In children with AML, mutations are observed in approximately 10% of cases. Cases with mutations are enriched among children with normal cytogenetics and -, but are less common among children younger than 3 years. AML cases with are enriched for both - and mutations. In univariate analyses, mutations are predictive of poorer outcome in pediatric patients, but the independent prognostic significance of mutation status is unclear because of its strong association with - and its association with . The largest study of mutations in children with AML observed that children with mutations in the absence of - had outcomes similar to that of children without mutations, while children with both mutation and - had survival rates less than 20%.

  • mutations: Mutations of the () gene have been identified in approximately 20% of adult AML patients and are uncommon in patients with favorable cytogenetics but occur in one-third of adult patients with intermediate-risk cytogenetics. Mutations in this gene are independently associated with poor outcome. mutations are virtually absent in children.
  • and mutations: Mutations in and , which code for isocitrate dehydrogenase, occur in approximately 20% of adults with AML, and they are enriched in patients with mutations. The specific mutations that occur in and create a novel enzymatic activity that promotes conversion of alpha-ketoglutarate to 2-hydroxyglutarate. This novel activity appears to induce a DNA hypermethylation phenotype similar to that observed in AML cases with loss of function mutations in .

    Mutations in and are rare in pediatric AML, occurring in 0% to 4% of cases. There is no indication of a negative prognostic effect for and mutations in children with AML.

  • mutations: is the gene encoding the granulocyte colony-stimulating factor (G-CSF) receptor, and activating mutations in are observed in 2% to 3% of pediatric AML cases. These mutations lead to enhanced signaling through the G-CSF receptor, and they are primarily observed in AML with either mutations or with core-binding factor abnormalities ( and ). The clinical characteristics of and prognosis for patients with mutations do not seem to be significantly different from those of patients without mutations.

    Activating mutations in are also observed in patients with severe congenital neutropenia. These mutations are not the cause of severe congenital neutropenia, but rather arise as somatic mutations and can represent an early step in the pathway to AML. In one study of patients with severe congenital neutropenia, 34% of patients who had not developed a myeloid malignancy had mutations detectable in peripheral blood neutrophils and mononuclear cells, while 78% of patients who had developed a myeloid malignancy showed mutations. A study of 31 patients with severe congenital neutropenia who developed AML or MDS observed mutations in approximately 80%, and also observed a high frequency of mutations (approximately 60%), suggesting cooperation between and mutations for leukemia development within the context of severe congenital neutropenia.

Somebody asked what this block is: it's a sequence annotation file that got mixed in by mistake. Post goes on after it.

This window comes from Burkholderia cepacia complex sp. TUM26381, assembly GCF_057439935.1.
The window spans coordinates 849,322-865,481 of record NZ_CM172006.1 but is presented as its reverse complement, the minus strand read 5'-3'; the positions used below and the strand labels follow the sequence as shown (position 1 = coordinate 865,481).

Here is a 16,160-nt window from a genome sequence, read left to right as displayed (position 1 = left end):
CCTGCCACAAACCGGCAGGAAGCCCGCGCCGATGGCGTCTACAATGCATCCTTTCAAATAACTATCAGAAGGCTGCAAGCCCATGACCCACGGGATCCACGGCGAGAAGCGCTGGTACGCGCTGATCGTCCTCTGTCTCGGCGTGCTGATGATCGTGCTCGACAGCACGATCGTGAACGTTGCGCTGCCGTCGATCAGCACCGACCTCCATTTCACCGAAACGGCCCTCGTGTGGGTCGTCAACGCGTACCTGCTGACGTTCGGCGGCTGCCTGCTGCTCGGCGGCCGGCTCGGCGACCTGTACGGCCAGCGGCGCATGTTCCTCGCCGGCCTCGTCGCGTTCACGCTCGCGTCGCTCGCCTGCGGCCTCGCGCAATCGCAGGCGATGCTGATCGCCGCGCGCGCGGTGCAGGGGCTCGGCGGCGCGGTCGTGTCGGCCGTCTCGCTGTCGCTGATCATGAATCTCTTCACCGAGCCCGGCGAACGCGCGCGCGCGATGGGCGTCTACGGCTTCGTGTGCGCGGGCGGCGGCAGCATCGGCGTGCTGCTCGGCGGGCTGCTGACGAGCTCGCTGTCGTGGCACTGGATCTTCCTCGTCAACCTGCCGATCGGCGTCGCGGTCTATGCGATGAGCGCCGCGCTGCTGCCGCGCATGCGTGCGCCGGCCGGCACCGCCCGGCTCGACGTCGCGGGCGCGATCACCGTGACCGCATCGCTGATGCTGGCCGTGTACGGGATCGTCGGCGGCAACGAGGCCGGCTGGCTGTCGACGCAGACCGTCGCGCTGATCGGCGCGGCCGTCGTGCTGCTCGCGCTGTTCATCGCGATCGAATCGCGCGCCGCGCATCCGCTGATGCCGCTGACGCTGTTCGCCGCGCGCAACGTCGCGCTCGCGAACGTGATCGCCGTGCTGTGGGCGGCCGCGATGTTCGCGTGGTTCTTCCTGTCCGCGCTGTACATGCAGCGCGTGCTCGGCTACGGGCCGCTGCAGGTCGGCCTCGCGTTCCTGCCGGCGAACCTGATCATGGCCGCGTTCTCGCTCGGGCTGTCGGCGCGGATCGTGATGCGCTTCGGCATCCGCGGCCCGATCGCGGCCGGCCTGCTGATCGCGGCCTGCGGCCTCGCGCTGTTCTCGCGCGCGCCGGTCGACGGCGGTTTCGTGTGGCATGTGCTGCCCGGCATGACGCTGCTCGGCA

Treatment Option Overview for Childhood AML

Leukemia is considered to be disseminated in the hematopoietic system at diagnosis, even in children with acute myeloid leukemia (AML) who present with isolated chloromas (also called granulocytic or myeloid sarcomas). If these children do not receive systemic chemotherapy, they invariably develop AML in months or years. AML may invade nonhematopoietic (extramedullary) tissue such as meninges, brain parenchyma, testes or ovaries, or skin (leukemia cutis). Extramedullary leukemia is more common in infants than in older children with AML.

Childhood AML is diagnosed when bone marrow has 20% or greater blasts. The blasts have the morphologic and histochemical characteristics of one of the French-American-British (FAB) subtypes of AML. It can also be diagnosed by biopsy of a chloroma. For treatment purposes, patients with clonal cytogenetic abnormalities typically associated with AML, such as t(8;21)(), inv(16)(), t(9;11)() or t(15;17)() and who have less than 20% bone marrow blasts, are considered to have AML rather than a myelodysplastic syndrome.

Complete remission (CR) has traditionally been defined in the United States using morphologic criteria such as the following:

  • Peripheral blood counts (white blood cell [WBC] count, differential [absolute neutrophil count >1,000/μL], and platelet count >100,000/μL) rising toward normal.
  • Mildly hypocellular to normal cellular marrow with fewer than 5% blasts.
  • No clinical signs or symptoms of the disease, including in the central nervous system (CNS) or at other extramedullary sites.

Alternative definitions of remission using morphology are used in AML because of the prolonged myelosuppression caused by intensive chemotherapy and include CR with incomplete platelet recovery and CR with incomplete marrow recovery (typically absolute neutrophil count). Whereas the use of incomplete platelet recovery provides a clinically meaningful response, the traditional CR definition remains the gold standard because patients in CR were found to be more likely to survive longer than those in incomplete platelet recovery.